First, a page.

I’m writing this from a place of weakness, and you should know that right up front. My experience is inadequate, my knowledge is insufficient, and my competence is laughable. I don’t have what it takes to be a missionary.
Last week was a busy week of ministry and I didn’t get enough sleep. Predictably, I got sick (another proof of my weakness). Since I was too sick to sleep last night, I was reading Through Gates of Splendor. And I came across a startling confession from one of the five legendary missionaries to the Aucas. It was a journal entry by Roger Youderian right before he joined the other four in “Operation Auca.” Roger was ready to quit. He felt like he had failed as a missionary and didn’t want to waste his supporters’ money. “I wouldn’t support a missionary such as I know myself to be,” he confessed, “and I’m not going to ask anyone else to.” In poignant transparency, Roger bemoaned the fact that he had not seen more fruit.
I connect with Roger’s brutal honestly. I feel the pressure. My supporters want to see results (and to be honest, I need to keep fighting my fear of man). But I want to see fruit too. I want to know that it was worth it to drag my family halfway around the world and learn this beautifully frustrating language. I want to see fruit as I train my children to wholeheartedly follow God. I want to have a fruitful prayer life.
And truth be told, God wants to see fruit too. Jesus said, “By this my Father is glorified, that you bear much fruit and so prove to be my disciples” (John 15:8). God’s plan for me is that I bear fruit to the glory of his name.
But I’m weak. Just like Roger Youderian. Just like God’s servants throughout the ages. In searching for examples of weakness, I need look no further than God’s special people, the nation of Israel. God also wanted them to bear fruit, like a flourishing vine (Isa 5:1-7). But they blew it. They messed up so badly that God called them a “wild vine” (Jer 2:21). The nation of Israel and I have something in common. We’re weak.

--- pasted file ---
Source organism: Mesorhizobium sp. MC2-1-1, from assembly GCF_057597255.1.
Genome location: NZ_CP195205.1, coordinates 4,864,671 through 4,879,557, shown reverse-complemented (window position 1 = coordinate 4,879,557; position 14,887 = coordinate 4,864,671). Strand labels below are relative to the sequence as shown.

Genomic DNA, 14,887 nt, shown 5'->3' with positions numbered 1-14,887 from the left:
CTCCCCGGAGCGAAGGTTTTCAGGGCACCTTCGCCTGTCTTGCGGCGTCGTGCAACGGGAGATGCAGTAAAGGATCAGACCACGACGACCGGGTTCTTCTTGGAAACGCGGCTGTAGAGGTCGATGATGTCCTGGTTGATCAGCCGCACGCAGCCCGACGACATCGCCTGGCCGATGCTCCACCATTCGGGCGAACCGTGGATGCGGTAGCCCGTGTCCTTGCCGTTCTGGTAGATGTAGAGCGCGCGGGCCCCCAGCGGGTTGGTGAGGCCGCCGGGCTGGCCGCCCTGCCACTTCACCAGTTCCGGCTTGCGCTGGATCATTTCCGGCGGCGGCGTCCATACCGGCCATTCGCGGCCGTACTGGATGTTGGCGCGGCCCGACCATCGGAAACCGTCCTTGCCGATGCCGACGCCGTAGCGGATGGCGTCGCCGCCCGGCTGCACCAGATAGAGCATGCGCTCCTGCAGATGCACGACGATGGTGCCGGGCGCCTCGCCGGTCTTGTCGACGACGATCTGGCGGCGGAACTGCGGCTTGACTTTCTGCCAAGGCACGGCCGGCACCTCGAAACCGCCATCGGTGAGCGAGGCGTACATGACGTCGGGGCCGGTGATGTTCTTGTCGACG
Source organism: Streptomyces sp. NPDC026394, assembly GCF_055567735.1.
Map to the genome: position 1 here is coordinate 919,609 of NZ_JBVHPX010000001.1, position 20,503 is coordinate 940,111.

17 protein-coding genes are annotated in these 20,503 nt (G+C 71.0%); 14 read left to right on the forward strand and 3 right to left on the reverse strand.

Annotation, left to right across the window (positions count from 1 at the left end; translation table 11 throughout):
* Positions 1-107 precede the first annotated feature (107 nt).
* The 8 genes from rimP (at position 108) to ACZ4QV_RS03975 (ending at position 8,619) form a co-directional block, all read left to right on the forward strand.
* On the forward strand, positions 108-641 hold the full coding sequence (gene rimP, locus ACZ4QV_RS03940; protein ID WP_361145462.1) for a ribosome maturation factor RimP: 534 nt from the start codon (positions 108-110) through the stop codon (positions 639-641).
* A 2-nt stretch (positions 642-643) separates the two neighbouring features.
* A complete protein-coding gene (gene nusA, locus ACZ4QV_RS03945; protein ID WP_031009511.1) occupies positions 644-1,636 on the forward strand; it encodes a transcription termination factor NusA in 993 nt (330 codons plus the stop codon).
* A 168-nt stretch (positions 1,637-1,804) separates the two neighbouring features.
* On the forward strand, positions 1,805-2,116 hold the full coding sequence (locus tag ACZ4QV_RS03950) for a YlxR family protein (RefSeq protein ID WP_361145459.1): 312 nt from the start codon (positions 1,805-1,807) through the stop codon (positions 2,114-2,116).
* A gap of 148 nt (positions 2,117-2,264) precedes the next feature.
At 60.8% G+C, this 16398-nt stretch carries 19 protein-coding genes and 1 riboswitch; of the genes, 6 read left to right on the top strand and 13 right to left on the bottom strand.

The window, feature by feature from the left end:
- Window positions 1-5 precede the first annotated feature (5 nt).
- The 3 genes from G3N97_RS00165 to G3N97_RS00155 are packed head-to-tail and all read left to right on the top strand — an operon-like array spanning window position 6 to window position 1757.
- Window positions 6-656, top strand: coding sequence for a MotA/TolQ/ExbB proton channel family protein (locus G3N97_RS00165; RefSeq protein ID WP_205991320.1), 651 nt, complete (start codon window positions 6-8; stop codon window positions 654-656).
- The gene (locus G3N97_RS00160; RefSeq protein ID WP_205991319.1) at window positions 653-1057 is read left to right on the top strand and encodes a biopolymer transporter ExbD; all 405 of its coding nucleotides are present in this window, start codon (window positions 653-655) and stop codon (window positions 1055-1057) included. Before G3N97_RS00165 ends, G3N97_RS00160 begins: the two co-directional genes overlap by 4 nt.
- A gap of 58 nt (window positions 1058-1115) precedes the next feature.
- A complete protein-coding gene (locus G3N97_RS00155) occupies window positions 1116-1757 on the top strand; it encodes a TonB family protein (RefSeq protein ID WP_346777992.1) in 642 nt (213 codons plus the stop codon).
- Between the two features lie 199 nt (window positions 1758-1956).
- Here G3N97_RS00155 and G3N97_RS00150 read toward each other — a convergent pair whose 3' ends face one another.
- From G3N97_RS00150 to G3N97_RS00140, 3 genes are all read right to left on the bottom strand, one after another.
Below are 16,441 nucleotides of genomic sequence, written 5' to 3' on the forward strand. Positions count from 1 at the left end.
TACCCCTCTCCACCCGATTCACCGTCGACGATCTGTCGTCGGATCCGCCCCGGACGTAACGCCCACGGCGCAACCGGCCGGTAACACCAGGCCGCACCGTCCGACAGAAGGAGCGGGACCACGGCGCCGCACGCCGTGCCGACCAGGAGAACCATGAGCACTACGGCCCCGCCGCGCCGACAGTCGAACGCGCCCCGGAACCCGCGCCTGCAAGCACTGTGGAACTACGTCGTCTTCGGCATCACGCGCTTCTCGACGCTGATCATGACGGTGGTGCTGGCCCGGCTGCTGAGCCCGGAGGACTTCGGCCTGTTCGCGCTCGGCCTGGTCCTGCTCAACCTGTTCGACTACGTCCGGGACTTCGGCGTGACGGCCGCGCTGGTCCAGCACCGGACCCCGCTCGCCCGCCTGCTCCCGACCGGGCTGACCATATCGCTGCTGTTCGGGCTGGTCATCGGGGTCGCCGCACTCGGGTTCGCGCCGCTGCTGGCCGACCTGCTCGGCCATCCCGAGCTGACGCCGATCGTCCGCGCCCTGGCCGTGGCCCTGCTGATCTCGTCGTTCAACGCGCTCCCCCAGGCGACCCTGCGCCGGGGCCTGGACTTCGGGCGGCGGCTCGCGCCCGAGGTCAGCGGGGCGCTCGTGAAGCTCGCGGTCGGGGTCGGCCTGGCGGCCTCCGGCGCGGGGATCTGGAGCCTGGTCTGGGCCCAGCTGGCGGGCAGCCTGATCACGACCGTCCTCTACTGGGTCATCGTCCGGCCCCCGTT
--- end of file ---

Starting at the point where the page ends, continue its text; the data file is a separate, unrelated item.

There was a glimmer of hope that God’s vine would bear fruit once again. God sings of a “pleasant vineyard” that one day will bear much fruit (Isa 27:2). God promised, “In days to come Jacob shall take root, Israel shall blossom and put forth shoots and fill the whole world with fruit” (Isa 27:6).
How are God’s weak servants going to bear fruit? Jesus addressed this issue when he walked this earth, but he put a surprising twist on it. It would have made sense for Jesus to admonish God’s people, “Remember guys, you are the vine. Stop being a wild vine. Start bearing fruit!” But he doesn’t.
Jesus surprises everyone with these striking words, “I am the true vine” (John 15:1). Yes, God’s vine will produce fruit once again, but it will happen through Jesus, the true Vine.
This is good news for weak servants. It’s good news for missionaries who, like Roger Youderian, are about to throw in the towel. It’s good news for believers who want to see more fruit in their ministry. Jesus invites me, weak as I am, to abide in him: “Abide in me, and I in you. As the branch cannot bear fruit by itself, unless it abides in the vine, neither can you, unless you abide in me” (John 15:4).
This is where weak Christians like myself find encouragement—in abiding in Christ.
Encouragement #1: Cultivate a dependent relationship with Jesus